order pursuant to Rule E(5) of those Supplemental Rules vacating the warrant of arrest and seizure.
Supplemental Rule E(2)a states:
In actions to which this rule is applicable the complaint shall state the circumstances from which the claim arises with such particularity that the defendant or claimant will be able, without moving for a more definite statement, to commence an investigation of the facts and to frame a responsive pleading.
The civil forfeiture statute on which the government relies states in pertinent part:
(a) (1) Except as provided in paragraph (2), the following property is subject to forfeiture to the United States:
(A) Any property, real or personal, involved in a transaction or attempted transaction in violation of . . . section 1956 . . . of this title, or any property traceable to such property.
18 U.S.C. § 981 (1988).
Plainly the real property known as 651 Fountain Avenue was "involved in" the transaction constituting violations of 18 U.S.C. § 1956. Citiwide was situated on that property.
Section 1956 provides, in pertinent part, that criminal penalties shall be imposed on anyone who, "knowing that the property involved in a financial transaction represents the proceeds of some form of unlawful activity, conducts or attempts to conduct such a financial transaction with . . . the intent to promote the carrying on of specified unlawful activity."
The forfeiture complaint alleges information so that the claimants know what sort of financial transactions the property was "involved in", the unlawful activity, and the means in which the property was involved in promoting the unlawful activity. See United States v. Property at 4492 S. Livonia Rd., 889 F.2d 1258, 1266 (2d Cir. 1989) (supporting affidavits may cure lack of particularity in complaint itself), see also United States v. Banco Cafetero Int'l, 608 F. Supp. 1394, 1401 (S.D.N.Y. 1985), aff'd sub nom United States v. Banco Cafetero Panama, 797 F.2d 1154 (2d Cir. 1986) ("failure to abide with the pleading requirements should constitute a defect that can be freely remedied by amendment . . . so that it is not necessary to release property previously arrested or attached"), quoting 7A J. Moore & A. Pelaez, Moore's Federal Practice P E.03 at E-106 (2d ed. 1983).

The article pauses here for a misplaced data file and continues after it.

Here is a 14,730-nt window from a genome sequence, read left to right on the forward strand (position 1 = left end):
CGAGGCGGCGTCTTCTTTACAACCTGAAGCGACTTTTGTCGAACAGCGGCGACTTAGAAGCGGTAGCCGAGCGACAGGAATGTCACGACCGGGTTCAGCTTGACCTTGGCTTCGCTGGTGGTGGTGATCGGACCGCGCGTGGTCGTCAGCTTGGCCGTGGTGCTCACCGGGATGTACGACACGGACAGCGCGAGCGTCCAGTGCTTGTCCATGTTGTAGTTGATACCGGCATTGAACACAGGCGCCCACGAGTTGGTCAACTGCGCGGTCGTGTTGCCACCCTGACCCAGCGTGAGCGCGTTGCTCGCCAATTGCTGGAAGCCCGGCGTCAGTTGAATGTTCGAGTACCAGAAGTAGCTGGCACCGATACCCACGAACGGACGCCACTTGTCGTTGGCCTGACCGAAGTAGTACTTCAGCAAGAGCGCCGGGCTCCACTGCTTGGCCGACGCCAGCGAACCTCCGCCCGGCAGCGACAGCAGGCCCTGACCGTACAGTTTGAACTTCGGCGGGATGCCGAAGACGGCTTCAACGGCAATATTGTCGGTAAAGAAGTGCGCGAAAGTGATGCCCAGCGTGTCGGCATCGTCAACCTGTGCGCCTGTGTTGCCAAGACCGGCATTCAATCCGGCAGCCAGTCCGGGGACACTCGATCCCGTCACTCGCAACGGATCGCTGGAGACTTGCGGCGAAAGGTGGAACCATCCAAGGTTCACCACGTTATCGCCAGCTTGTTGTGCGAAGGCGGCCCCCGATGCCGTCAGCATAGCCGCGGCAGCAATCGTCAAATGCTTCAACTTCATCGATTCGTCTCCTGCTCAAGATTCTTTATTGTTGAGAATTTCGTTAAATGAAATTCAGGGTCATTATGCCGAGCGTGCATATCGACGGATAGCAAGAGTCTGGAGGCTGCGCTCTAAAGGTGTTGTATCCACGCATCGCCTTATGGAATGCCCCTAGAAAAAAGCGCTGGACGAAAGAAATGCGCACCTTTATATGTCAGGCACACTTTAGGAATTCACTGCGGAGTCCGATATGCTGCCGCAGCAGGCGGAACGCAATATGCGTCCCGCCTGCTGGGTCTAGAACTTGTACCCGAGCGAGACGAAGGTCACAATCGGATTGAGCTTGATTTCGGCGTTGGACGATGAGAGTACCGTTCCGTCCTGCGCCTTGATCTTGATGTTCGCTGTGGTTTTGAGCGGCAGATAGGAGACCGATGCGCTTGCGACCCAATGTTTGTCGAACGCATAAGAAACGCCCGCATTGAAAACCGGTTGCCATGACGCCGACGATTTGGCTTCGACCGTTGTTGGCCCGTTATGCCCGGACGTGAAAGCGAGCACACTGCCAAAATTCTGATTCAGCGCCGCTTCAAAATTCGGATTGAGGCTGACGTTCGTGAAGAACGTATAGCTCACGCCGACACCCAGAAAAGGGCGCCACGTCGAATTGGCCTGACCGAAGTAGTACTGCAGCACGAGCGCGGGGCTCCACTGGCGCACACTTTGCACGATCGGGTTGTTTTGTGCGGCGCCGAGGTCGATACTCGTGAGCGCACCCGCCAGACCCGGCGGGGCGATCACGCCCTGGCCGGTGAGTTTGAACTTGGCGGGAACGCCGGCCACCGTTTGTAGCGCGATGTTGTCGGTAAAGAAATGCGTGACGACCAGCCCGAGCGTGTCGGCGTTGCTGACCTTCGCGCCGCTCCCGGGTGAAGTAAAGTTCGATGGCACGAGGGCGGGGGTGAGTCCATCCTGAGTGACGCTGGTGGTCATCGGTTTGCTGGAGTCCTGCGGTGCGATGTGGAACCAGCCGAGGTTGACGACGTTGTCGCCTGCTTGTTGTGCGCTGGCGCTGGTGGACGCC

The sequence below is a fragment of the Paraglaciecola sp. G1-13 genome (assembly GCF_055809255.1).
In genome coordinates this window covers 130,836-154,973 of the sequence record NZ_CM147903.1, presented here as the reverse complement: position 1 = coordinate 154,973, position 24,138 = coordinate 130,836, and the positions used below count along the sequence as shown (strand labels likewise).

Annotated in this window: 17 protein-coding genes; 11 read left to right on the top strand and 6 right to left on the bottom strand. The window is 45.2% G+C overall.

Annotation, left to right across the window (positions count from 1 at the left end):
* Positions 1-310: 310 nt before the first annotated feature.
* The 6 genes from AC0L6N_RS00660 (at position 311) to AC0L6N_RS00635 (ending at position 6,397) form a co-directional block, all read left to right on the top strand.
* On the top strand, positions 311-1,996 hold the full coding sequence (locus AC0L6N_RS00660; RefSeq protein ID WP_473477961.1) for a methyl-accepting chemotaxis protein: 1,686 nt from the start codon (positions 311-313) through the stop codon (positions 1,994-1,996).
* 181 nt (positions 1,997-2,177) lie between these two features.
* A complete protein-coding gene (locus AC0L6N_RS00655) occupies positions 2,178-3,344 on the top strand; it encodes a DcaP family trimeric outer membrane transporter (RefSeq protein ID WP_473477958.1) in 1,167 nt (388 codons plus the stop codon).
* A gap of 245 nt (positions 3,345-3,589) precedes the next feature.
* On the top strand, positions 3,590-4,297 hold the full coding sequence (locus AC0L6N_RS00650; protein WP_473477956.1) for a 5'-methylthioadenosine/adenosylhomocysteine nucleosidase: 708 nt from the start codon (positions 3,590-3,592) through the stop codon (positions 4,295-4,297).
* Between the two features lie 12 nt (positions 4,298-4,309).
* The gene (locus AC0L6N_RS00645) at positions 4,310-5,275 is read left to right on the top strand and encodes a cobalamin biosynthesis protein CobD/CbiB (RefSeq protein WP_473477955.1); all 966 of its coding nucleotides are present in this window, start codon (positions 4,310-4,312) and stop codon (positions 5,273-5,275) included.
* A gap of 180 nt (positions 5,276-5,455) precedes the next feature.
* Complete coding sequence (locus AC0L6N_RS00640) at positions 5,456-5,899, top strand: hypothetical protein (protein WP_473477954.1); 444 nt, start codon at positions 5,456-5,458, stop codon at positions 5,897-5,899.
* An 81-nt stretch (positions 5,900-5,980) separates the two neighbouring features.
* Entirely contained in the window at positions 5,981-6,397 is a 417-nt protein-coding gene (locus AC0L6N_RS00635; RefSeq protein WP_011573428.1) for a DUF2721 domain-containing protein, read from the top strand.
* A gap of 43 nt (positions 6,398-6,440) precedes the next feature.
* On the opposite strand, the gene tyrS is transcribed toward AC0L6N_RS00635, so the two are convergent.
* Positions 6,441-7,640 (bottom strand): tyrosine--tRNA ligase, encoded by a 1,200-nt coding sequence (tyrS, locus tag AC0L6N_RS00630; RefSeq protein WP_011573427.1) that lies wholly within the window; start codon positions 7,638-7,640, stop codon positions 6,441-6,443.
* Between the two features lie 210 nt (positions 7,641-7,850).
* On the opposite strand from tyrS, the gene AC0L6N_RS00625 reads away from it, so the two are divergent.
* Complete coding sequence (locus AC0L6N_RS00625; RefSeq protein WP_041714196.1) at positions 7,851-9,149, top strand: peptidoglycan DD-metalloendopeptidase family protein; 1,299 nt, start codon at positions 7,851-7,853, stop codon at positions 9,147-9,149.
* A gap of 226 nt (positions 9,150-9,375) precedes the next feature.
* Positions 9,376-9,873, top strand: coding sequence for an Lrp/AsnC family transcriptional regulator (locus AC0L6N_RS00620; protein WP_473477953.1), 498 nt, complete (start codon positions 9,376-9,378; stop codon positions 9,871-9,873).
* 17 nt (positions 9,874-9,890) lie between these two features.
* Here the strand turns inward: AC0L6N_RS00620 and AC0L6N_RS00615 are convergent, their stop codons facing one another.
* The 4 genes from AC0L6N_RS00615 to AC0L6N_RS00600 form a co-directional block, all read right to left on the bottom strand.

It is true that the complaint, as supplemented by the affidavits, does not state that the real property was "the proceeds of some form of unlawful activity" within the meaning of section 1956. But the complaint does allege that various persons knowing that other kinds of "property", including vehicles and New York State titles to vehicles, constituted the proceeds of unlawful activity consisting of transactions prohibited by section 1956.
The real and personal property referred to in section 981 is not restricted to property that "represents the proceeds" of unlawful activity as section 1956 reads. To be forfeitable under section 981, it is enough that the property was "involved" in a transaction violative of section 1956. A common sense reading of the term "involved" as used in section 981 surely includes real property indispensable to the carrying out of actions made criminal by section 1956. See 141 st Street Corp. by Hersh, supra, 911 F.2d 870 (entire building of forty-one apartments forfeitable due to involvement of twenty-four apartments in drug trafficking).
Running through the claimants' contention is the assumption that to state a valid claim under section 981 the government must allege that the owners of the property involved must have participated in or at least have known of the commission of a crime. That is a false assumption. The government must allege that the real property is tainted, that is, "involved", in a criminal transaction. But because forfeiture is an in rem proceeding the government need not allege that the present owner participated in the criminal violation or was even aware of it. United States v. 316 Units of Mun. Sec., 725 F. Supp. 172, 177 (S.D.N.Y. 1989).
If claimants as owners of 651 Fountain Avenue wish to do so, they may assert pursuant to section 981(a)(2) that the alleged crimes were committed without their knowledge. That subsection provides, in pertinent part, that no property shall be forfeited under section 981 to the extent of the interest of an owner by reason of any act "established by that owner" to have been committed "without the knowledge of" that owner. The subsection thus puts the burden of establishing lack of knowledge on the owner.
The motions to dismiss the complaint and to vacate the warrants of seizure and arrest are denied.
Dated: Brooklyn New York
March 19, 1992
Eugene H. Nickerson, U.S.D.J.
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